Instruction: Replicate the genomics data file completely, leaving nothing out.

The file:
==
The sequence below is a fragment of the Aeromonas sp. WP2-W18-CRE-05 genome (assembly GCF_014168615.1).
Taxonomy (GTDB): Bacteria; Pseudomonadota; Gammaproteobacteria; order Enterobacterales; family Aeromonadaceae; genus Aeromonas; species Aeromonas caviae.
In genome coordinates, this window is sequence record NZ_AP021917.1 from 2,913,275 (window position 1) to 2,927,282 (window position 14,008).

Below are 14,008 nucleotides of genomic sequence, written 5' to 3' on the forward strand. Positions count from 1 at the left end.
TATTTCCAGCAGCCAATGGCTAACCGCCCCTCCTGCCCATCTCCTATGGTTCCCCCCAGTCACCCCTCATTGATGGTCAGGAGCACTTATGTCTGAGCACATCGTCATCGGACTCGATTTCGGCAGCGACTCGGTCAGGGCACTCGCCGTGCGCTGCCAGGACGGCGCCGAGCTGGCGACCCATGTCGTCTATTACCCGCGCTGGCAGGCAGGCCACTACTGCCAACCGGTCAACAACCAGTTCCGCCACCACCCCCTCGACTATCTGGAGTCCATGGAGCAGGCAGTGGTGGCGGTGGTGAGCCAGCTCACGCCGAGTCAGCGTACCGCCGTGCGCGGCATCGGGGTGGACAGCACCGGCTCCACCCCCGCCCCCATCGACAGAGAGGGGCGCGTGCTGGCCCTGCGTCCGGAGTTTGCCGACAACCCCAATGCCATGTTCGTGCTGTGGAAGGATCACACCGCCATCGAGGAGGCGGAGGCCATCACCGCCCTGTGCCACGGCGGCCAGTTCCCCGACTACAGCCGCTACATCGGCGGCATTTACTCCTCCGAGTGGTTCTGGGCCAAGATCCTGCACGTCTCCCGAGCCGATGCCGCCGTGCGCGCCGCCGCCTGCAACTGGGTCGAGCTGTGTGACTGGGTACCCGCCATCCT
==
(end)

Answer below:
The sequence below is a fragment of the Aeromonas sp. WP2-W18-CRE-05 genome (assembly GCF_014168615.1).
Taxonomy (GTDB): Bacteria; Pseudomonadota; Gammaproteobacteria; order Enterobacterales; family Aeromonadaceae; genus Aeromonas; species Aeromonas caviae.
In genome coordinates, this window is sequence record NZ_AP021917.1 from 2,913,275 (window position 1) to 2,927,282 (window position 14,008).

Below are 14,008 nucleotides of genomic sequence, written 5' to 3' on the forward strand. Positions count from 1 at the left end.
TATTTCCAGCAGCCAATGGCTAACCGCCCCTCCTGCCCATCTCCTATGGTTCCCCCCAGTCACCCCTCATTGATGGTCAGGAGCACTTATGTCTGAGCACATCGTCATCGGACTCGATTTCGGCAGCGACTCGGTCAGGGCACTCGCCGTGCGCTGCCAGGACGGCGCCGAGCTGGCGACCCATGTCGTCTATTACCCGCGCTGGCAGGCAGGCCACTACTGCCAACCGGTCAACAACCAGTTCCGCCACCACCCCCTCGACTATCTGGAGTCCATGGAGCAGGCAGTGGTGGCGGTGGTGAGCCAGCTCACGCCGAGTCAGCGTACCGCCGTGCGCGGCATCGGGGTGGACAGCACCGGCTCCACCCCCGCCCCCATCGACAGAGAGGGGCGCGTGCTGGCCCTGCGTCCGGAGTTTGCCGACAACCCCAATGCCATGTTCGTGCTGTGGAAGGATCACACCGCCATCGAGGAGGCGGAGGCCATCACCGCCCTGTGCCACGGCGGCCAGTTCCCCGACTACAGCCGCTACATCGGCGGCATTTACTCCTCCGAGTGGTTCTGGGCCAAGATCCTGCACGTCTCCCGAGCCGATGCCGCCGTGCGCGCCGCCGCCTGCAACTGGGTCGAGCTGTGTGACTGGGTACCCGCCATCCT